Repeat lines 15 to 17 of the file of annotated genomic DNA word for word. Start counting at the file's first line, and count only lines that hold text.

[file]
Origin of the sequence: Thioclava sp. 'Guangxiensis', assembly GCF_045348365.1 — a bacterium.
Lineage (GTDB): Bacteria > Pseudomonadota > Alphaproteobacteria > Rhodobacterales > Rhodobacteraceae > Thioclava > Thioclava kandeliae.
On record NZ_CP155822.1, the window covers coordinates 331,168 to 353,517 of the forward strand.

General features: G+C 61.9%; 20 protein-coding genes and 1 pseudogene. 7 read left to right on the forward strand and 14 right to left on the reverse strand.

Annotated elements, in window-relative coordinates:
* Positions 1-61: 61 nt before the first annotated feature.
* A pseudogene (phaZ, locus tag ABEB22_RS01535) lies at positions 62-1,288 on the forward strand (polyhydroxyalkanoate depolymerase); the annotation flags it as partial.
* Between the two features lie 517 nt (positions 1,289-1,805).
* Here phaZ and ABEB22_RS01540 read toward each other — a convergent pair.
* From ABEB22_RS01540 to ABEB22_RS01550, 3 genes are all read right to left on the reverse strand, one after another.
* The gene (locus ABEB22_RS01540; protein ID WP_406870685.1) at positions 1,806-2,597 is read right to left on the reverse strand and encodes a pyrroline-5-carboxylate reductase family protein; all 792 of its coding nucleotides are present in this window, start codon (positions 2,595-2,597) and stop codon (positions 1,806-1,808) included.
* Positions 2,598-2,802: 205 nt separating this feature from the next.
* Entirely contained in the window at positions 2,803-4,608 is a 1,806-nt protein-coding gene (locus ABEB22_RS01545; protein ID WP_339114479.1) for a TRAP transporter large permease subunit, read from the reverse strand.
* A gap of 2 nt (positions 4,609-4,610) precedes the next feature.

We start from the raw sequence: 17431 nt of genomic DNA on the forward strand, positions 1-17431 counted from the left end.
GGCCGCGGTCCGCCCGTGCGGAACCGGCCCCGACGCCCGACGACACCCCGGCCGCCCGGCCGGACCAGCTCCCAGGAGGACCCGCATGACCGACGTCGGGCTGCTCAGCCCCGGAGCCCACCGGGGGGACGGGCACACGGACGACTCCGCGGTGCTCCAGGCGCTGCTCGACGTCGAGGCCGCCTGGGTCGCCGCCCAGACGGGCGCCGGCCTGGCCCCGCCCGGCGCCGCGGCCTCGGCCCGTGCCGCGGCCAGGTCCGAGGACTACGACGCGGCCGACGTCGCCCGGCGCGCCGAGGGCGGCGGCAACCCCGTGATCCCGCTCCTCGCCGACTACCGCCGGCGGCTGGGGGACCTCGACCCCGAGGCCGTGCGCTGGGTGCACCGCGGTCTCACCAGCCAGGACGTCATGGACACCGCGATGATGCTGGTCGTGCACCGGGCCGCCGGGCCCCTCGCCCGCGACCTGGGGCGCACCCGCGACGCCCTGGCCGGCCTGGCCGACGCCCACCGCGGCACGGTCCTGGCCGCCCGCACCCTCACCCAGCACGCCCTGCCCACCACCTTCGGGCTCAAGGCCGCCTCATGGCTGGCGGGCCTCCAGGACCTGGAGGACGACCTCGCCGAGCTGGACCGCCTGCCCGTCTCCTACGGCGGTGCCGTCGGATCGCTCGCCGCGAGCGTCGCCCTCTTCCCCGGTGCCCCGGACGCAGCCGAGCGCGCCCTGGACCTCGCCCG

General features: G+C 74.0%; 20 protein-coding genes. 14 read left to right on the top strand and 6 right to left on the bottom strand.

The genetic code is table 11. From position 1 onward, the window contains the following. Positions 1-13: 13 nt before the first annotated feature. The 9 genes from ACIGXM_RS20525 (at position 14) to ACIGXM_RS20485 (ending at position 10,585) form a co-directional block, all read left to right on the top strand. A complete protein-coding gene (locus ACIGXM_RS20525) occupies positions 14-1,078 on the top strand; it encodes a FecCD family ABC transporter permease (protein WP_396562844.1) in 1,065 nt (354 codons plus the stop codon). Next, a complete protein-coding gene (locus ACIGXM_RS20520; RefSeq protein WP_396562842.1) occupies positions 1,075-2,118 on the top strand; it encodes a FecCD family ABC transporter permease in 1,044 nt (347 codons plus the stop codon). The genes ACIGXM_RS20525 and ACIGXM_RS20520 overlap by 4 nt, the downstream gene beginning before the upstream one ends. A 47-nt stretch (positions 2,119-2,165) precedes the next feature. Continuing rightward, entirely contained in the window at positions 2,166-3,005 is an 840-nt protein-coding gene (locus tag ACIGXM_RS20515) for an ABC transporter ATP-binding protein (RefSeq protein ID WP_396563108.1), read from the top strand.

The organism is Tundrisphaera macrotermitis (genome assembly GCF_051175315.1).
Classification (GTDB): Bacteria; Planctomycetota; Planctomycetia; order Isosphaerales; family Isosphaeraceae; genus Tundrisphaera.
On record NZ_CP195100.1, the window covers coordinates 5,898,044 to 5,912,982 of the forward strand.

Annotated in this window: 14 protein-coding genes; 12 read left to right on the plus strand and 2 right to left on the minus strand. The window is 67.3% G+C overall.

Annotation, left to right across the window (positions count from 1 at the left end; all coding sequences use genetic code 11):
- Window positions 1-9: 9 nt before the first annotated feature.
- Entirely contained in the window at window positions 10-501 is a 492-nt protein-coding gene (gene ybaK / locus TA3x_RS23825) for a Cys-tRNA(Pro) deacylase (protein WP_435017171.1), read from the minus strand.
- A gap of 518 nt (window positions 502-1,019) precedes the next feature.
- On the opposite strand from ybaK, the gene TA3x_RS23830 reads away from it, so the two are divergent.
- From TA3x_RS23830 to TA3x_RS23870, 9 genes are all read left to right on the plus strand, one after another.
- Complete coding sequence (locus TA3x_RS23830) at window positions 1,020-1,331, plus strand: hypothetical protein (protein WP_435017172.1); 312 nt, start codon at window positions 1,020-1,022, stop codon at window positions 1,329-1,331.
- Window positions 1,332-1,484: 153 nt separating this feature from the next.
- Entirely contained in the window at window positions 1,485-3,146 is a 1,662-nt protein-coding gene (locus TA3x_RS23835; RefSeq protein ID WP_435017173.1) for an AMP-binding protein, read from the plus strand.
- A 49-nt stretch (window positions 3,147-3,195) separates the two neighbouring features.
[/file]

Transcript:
We start from the raw sequence: 17431 nt of genomic DNA on the forward strand, positions 1-17431 counted from the left end.
GGCCGCGGTCCGCCCGTGCGGAACCGGCCCCGACGCCCGACGACACCCCGGCCGCCCGGCCGGACCAGCTCCCAGGAGGACCCGCATGACCGACGTCGGGCTGCTCAGCCCCGGAGCCCACCGGGGGGACGGGCACACGGACGACTCCGCGGTGCTCCAGGCGCTGCTCGACGTCGAGGCCGCCTGGGTCGCCGCCCAGACGGGCGCCGGCCTGGCCCCGCCCGGCGCCGCGGCCTCGGCCCGTGCCGCGGCCAGGTCCGAGGACTACGACGCGGCCGACGTCGCCCGGCGCGCCGAGGGCGGCGGCAACCCCGTGATCCCGCTCCTCGCCGACTACCGCCGGCGGCTGGGGGACCTCGACCCCGAGGCCGTGCGCTGGGTGCACCGCGGTCTCACCAGCCAGGACGTCATGGACACCGCGATGATGCTGGTCGTGCACCGGGCCGCCGGGCCCCTCGCCCGCGACCTGGGGCGCACCCGCGACGCCCTGGCCGGCCTGGCCGACGCCCACCGCGGCACGGTCCTGGCCGCCCGCACCCTCACCCAGCACGCCCTGCCCACCACCTTCGGGCTCAAGGCCGCCTCATGGCTGGCGGGCCTCCAGGACCTGGAGGACGACCTCGCCGAGCTGGACCGCCTGCCCGTCTCCTACGGCGGTGCCGTCGGATCGCTCGCCGCGAGCGTCGCCCTCTTCCCCGGTGCCCCGGACGCAGCCGAGCGCGCCCTGGACCTCGCCCG

General features: G+C 74.0%; 20 protein-coding genes. 14 read left to right on the top strand and 6 right to left on the bottom strand.